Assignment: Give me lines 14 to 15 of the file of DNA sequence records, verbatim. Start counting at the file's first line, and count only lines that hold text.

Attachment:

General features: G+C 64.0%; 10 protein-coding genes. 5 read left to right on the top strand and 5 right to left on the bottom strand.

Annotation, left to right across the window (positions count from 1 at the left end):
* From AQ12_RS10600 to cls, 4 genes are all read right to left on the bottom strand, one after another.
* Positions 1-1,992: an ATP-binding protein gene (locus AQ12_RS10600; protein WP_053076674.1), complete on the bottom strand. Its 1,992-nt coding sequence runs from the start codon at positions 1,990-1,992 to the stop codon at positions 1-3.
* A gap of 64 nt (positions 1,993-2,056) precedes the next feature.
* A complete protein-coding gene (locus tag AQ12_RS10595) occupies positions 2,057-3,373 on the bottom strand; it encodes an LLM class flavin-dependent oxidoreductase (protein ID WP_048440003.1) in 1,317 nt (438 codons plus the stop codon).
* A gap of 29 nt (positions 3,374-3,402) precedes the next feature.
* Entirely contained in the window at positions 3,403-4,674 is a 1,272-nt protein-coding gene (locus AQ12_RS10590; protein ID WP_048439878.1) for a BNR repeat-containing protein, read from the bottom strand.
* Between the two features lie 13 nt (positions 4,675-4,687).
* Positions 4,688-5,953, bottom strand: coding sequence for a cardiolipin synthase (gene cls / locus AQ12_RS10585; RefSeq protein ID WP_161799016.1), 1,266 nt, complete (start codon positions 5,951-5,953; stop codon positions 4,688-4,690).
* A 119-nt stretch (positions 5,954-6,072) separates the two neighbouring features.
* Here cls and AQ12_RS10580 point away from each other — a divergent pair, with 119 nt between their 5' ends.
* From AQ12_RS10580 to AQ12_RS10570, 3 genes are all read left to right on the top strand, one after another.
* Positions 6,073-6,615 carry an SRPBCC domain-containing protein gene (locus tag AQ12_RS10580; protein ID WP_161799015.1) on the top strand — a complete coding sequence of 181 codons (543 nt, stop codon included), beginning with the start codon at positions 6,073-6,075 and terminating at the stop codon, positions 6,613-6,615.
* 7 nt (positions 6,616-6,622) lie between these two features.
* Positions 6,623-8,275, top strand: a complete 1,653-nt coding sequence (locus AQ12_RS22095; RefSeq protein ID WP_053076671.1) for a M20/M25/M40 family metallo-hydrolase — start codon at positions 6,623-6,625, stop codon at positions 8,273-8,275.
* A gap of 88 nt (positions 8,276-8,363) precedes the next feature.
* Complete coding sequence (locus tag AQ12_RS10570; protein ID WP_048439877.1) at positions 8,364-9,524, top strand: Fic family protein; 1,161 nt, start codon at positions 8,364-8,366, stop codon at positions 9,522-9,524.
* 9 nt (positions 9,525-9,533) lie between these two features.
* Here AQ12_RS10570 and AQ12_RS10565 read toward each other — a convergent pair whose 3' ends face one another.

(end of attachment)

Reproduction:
* Positions 6,073-6,615 carry an SRPBCC domain-containing protein gene (locus tag AQ12_RS10580; protein ID WP_161799015.1) on the top strand — a complete coding sequence of 181 codons (543 nt, stop codon included), beginning with the start codon at positions 6,073-6,075 and terminating at the stop codon, positions 6,613-6,615.
* 7 nt (positions 6,616-6,622) lie between these two features.